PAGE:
Monday, March 06, 2017

After Restoration, Sacred Hearts & St. Stephen Church's Bells Ring Once Again

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Sacred Hearts- St. Stephen Monsignor Guy A. Massie and Pastoral Associate John Heyer, II



The parishioners of Sacred Hearts- St. Stephen Roman Catholic Church in Carroll Gardens are rightfully proud of their beautiful edifice located at the corner of Summit Street and Hicks Street.
Since its dedication on October 31, 1875, the members of the congregation have been wonderful stewards of this church, which was originally designed by Irish-born Brooklyn resident, Patrick Keeley.

Thought the decades, the structure has been undermined first by the adjacent construction of the Brooklyn-Queens Expressway trench in the 1930's, then by a devastating fire in 1951, and  by compounded damage caused by the vibrations of the B.Q.E..
Undeterred, the parishioners have always collected funds to rebuild and to renovate and to bring their church back to its splendor.

So, when a few months ago, the original mechanical system which rang the Sacred Hearts - St. Stephen Church bells on the hour stopped functioning, the congregation once again fund-raised and made sure that it was restored. The work was just completed and the system has been updated with the latest technology. For the past few days, the bells have been ringing again.

This past Friday, I was invited by Monsignor Guy A. Massie and Pastoral Associate John Heyer, II to speak about the history of the bells and the recent restoration.  Afterwards, together with Heyer, I was allowed to climb the steep wooden stairs to the top of the bell tower to see the old mechanicals and the new electronic system that has just been installed.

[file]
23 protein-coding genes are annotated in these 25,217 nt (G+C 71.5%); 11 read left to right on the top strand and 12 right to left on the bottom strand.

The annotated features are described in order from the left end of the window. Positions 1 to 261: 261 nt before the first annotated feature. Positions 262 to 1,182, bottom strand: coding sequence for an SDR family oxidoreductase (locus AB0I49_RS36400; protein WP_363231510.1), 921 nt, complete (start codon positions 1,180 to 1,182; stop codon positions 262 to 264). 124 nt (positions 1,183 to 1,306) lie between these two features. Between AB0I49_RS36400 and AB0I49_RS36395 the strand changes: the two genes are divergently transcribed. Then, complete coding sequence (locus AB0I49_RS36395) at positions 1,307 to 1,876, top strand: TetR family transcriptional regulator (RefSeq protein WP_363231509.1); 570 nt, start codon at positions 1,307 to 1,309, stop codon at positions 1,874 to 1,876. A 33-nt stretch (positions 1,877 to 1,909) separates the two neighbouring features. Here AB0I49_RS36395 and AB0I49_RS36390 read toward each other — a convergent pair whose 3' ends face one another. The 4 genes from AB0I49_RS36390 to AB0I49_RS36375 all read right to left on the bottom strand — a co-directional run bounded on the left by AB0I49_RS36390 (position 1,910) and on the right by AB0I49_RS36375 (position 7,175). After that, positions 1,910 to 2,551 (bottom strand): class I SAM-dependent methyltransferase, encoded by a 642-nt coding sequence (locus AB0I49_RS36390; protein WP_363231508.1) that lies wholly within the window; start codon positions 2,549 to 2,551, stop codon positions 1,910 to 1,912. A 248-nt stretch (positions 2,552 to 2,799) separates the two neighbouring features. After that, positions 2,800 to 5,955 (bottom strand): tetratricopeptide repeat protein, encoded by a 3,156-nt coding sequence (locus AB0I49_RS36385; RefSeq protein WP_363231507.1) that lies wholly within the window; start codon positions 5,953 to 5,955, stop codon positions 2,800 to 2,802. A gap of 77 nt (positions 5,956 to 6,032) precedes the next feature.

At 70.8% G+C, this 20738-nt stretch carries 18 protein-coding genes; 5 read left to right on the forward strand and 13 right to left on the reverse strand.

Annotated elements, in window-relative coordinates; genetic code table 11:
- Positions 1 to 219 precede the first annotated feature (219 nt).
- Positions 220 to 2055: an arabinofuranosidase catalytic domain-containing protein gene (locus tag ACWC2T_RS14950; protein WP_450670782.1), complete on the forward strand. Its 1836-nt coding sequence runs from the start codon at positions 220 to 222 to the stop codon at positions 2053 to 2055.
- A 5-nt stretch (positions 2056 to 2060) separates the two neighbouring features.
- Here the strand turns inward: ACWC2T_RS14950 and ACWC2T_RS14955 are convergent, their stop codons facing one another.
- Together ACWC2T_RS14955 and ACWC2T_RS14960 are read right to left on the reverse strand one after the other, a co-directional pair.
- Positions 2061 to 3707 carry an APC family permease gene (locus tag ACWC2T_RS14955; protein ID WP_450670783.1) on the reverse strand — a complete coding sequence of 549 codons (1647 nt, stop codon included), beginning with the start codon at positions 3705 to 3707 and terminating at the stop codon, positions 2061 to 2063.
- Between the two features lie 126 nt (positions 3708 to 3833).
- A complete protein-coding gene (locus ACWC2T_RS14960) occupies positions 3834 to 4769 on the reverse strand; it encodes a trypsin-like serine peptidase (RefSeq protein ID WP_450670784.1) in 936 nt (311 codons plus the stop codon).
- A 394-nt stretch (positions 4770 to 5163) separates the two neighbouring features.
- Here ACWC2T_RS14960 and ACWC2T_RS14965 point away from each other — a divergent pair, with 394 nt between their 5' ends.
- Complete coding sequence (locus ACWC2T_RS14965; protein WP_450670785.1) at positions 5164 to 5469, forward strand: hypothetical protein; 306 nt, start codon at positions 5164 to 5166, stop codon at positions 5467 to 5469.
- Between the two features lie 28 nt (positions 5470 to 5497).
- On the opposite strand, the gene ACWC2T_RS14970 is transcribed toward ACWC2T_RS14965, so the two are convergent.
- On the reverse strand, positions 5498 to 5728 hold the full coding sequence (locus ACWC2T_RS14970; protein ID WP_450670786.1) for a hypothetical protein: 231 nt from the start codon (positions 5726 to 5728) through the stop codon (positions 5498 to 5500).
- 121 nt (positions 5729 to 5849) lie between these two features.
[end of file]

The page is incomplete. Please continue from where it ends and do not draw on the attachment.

The sound made by the four bells in the clocktower (a large bell dedicated in 1889 and three smaller ones made in Baltimore in 1906) is created by means of a striking mechanism, which makes these the only bells to still actually toll in Carroll Gardens and Cobble Hill. (Other neighborhood churches use pre-recorded carillons). The new mechanics work similarly, though the  new strikers are made of coated stainless steel, which creates a slightly softer sound than before.

As the bells can be heard once more through the neighborhood, Monsignor Massie and Heyer are mindful to introduce and to inform the larger community about why and when the bells ring at certain times. "The Church is part of the community," Monsignor Massie told me. " The neighborhood has become more pluralistic. Our parish has to live in today's world."

To this end, Sacred Hearts- St. Stephen is providing the community with the following is the bell schedule and what each sound signifies:

*Westminster Chimes: from 8AM till 10PM ring on the hour to tell the time (once at 1, twice at two ect.) and once on the half-hour.
*The Angelus is chimed with a series of bell strikes at 8:30AM, 12 Noon and 6PM. The Angelus is a call to pray to Mary, the Mother of Jesus.
*The "Tolling Bell" is a deep and slow ring of the largest bell in the tower and is used at the beginning and end of a Funeral Mass.
*The "Swinging Bell" is the constant ringing of the largest bell with faint strike of the bell between every ring in order to reproduce the sound of a bell swinging on a wheel. this bell is used 15 minutes before each Mass as a call to prayer at 8:15 AM and 11:45 AM during the week, 5:15 PM on Saturday and 7:45 AM, 9:45 AM and 11:45 AM on Sunday.
*The "Pealing Bells" is the ringing of all four church bells in a beautiful but random pattern. This is typically used for a joyous occasion at the end of a Wedding, Sunday Mass of other church celebration.


I would like to thank both Monsignor Massie and John Heyer for taking the time to speak with me and for providing me with the opportunity to see the bells up close. It was quite an adventure and I enjoyed it very much.




2 comments:

Anonymous said...

Love and thank you!!

kathleen henderson said...

What a beautiful church! So glad the bells are ringing again.